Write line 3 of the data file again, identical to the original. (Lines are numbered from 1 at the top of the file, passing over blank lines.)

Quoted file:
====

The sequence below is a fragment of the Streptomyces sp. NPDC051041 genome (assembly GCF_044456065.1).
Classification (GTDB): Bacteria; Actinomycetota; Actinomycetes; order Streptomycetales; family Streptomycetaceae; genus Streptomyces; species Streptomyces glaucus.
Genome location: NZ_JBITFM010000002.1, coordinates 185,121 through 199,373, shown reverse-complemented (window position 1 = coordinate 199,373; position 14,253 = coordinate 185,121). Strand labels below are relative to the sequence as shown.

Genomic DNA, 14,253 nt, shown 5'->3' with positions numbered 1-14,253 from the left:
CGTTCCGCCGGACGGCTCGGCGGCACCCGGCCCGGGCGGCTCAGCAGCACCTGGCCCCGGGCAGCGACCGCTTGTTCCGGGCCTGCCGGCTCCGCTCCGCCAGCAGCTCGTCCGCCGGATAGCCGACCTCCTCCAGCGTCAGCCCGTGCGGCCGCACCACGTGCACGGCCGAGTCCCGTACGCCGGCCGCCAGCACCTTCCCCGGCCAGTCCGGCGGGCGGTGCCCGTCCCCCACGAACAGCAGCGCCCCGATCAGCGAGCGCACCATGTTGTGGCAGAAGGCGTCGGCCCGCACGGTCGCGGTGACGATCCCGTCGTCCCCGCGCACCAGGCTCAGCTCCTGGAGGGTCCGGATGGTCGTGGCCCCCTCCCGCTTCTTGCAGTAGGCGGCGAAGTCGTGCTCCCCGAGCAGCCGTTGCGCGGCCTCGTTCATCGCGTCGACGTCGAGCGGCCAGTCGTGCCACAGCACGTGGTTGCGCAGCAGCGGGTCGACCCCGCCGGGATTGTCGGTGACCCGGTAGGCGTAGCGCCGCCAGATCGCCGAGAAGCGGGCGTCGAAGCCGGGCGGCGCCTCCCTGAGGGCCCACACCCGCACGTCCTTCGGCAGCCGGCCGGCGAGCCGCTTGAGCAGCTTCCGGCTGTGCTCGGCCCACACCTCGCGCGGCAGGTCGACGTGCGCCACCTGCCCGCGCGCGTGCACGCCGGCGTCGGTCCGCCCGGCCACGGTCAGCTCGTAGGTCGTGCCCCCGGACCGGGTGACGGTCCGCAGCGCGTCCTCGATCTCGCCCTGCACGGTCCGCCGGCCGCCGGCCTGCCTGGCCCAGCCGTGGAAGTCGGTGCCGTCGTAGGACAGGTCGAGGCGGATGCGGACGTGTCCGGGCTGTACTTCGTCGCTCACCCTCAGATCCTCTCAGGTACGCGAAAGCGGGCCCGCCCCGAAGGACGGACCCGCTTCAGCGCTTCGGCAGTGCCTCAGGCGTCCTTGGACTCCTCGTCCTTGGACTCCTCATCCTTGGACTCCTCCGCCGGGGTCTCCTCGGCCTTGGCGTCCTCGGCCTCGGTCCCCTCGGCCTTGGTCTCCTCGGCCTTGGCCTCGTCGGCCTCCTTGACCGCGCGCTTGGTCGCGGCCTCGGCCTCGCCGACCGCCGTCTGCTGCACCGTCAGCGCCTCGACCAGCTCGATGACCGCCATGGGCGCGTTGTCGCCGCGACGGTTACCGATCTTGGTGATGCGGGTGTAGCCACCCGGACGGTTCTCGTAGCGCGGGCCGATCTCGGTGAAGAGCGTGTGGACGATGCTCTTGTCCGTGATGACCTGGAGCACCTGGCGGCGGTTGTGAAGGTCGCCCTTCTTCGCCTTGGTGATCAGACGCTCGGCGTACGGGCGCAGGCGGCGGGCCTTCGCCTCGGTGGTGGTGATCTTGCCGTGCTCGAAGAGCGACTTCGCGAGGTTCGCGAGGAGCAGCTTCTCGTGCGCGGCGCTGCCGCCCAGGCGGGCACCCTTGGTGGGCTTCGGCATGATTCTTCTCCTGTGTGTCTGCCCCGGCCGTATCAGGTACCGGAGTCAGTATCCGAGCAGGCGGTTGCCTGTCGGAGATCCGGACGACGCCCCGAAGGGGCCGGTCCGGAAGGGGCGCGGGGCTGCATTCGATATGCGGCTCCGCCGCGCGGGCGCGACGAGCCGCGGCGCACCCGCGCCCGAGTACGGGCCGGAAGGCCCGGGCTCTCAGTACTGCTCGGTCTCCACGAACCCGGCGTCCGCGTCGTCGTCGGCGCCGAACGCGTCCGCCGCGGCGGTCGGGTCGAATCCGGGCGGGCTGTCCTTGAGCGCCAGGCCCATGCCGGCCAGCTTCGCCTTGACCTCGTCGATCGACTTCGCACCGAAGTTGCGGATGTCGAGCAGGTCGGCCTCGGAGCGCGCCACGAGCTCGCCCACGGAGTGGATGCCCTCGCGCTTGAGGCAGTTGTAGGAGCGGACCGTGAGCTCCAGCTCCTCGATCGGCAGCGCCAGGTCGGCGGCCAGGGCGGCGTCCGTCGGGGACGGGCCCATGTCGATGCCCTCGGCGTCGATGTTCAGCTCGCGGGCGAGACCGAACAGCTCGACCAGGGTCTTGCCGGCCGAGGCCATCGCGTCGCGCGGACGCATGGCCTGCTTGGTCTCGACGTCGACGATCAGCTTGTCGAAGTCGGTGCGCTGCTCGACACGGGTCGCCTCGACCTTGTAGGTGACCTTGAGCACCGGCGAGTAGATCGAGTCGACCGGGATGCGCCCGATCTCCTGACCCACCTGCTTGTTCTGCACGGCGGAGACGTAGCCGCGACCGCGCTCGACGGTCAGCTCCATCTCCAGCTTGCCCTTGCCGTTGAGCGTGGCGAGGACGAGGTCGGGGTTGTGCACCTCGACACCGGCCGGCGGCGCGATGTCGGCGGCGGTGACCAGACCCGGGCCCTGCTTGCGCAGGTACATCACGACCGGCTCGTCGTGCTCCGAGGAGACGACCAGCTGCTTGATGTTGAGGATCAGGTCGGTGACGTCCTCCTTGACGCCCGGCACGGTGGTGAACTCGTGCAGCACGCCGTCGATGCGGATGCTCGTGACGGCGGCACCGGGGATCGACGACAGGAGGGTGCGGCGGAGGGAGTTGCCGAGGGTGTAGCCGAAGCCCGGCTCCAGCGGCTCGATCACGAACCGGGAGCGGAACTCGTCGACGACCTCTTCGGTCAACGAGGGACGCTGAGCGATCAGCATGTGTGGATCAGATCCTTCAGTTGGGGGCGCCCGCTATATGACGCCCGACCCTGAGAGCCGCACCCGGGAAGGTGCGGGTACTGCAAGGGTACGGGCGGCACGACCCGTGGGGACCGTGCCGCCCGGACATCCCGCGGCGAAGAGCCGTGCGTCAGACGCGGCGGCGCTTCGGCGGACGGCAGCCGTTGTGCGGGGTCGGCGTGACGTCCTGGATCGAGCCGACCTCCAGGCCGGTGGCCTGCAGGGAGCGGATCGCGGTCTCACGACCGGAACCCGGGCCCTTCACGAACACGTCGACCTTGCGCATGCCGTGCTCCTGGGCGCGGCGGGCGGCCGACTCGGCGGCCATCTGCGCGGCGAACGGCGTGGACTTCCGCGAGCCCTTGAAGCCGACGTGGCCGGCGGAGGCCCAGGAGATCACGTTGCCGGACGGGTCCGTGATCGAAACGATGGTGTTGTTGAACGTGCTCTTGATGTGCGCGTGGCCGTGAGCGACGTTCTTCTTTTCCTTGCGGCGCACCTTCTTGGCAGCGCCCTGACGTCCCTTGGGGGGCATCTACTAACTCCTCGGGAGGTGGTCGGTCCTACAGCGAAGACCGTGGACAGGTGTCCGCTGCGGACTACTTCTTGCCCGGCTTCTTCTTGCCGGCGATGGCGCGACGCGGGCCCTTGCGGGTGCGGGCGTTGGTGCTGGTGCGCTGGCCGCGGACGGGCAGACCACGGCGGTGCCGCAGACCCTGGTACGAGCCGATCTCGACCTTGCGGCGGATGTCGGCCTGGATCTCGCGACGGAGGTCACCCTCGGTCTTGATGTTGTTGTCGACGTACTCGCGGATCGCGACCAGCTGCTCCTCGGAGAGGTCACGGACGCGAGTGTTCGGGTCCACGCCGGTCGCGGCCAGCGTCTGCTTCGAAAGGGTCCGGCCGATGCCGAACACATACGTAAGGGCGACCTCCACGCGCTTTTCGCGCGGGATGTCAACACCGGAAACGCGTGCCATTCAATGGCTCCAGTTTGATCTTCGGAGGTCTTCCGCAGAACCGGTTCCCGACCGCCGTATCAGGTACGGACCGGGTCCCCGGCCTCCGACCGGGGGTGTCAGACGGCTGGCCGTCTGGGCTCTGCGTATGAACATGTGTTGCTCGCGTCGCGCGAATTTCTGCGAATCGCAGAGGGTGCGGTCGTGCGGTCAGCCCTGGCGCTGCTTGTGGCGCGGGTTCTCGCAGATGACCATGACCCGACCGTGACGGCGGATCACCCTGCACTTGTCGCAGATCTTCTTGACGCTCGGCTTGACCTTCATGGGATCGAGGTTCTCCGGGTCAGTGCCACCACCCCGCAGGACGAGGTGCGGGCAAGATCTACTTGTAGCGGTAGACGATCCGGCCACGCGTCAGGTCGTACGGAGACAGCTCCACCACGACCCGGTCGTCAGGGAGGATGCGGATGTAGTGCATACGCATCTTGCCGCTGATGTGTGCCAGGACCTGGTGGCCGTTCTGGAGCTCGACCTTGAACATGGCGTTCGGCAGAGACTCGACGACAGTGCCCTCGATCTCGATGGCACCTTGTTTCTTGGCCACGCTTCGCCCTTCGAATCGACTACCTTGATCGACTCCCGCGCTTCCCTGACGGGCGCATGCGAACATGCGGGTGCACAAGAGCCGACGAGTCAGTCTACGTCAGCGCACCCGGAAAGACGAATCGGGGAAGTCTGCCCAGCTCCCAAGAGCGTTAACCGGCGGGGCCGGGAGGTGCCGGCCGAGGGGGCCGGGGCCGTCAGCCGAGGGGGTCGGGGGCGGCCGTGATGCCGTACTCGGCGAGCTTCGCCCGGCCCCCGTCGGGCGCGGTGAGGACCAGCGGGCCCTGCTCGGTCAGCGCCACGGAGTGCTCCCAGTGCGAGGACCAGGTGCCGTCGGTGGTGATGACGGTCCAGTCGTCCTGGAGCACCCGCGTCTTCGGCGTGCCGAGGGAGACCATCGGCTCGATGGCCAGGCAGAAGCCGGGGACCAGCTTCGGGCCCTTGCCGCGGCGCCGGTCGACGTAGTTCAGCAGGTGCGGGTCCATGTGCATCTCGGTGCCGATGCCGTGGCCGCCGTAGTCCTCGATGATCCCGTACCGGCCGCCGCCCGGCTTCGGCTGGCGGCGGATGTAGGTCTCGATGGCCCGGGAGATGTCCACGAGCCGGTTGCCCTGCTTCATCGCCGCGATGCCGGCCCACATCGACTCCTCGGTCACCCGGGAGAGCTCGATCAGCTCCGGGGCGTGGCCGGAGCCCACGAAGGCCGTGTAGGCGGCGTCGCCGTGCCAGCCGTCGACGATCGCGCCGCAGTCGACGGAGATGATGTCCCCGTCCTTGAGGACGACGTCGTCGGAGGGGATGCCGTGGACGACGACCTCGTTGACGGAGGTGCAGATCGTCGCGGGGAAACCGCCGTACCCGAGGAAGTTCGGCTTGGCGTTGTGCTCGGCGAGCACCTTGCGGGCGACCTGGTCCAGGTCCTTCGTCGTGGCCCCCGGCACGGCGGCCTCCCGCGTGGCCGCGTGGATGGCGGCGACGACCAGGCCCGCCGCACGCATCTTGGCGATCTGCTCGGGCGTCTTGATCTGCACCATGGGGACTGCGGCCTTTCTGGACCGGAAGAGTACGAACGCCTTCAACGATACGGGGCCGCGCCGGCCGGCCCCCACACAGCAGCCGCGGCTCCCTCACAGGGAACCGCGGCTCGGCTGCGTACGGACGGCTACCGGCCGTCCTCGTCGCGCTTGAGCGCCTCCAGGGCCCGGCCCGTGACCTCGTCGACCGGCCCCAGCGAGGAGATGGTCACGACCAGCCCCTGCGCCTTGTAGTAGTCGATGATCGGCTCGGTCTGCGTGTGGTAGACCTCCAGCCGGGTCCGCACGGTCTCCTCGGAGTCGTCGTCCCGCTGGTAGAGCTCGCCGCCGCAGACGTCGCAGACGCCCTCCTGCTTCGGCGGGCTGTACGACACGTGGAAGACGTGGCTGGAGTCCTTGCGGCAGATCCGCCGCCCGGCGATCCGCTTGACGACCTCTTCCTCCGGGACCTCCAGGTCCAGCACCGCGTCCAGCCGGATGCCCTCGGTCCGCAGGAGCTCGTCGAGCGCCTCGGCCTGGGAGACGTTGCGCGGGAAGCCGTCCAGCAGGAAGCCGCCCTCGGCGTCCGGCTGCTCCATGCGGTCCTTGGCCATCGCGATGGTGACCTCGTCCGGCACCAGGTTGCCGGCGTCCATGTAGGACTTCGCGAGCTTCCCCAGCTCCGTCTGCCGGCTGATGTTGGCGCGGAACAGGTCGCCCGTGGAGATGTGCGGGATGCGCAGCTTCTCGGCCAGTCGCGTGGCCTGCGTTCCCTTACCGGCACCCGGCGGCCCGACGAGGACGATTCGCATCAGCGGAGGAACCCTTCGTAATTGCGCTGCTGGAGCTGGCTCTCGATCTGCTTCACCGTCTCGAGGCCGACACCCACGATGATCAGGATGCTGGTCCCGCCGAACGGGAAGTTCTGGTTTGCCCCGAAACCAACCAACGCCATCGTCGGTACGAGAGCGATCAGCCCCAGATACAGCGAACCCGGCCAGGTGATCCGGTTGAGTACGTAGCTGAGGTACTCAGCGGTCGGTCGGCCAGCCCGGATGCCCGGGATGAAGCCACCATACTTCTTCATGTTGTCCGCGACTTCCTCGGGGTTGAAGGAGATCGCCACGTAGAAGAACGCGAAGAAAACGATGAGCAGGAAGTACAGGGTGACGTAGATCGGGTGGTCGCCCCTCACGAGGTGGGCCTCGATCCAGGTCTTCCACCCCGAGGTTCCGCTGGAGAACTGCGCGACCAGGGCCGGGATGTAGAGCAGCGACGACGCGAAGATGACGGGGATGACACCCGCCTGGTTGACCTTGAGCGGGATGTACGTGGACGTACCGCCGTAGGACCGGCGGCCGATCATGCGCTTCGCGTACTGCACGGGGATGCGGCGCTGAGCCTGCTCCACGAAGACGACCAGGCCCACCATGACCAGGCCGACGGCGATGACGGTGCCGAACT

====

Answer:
Genome location: NZ_JBITFM010000002.1, coordinates 185,121 through 199,373, shown reverse-complemented (window position 1 = coordinate 199,373; position 14,253 = coordinate 185,121). Strand labels below are relative to the sequence as shown.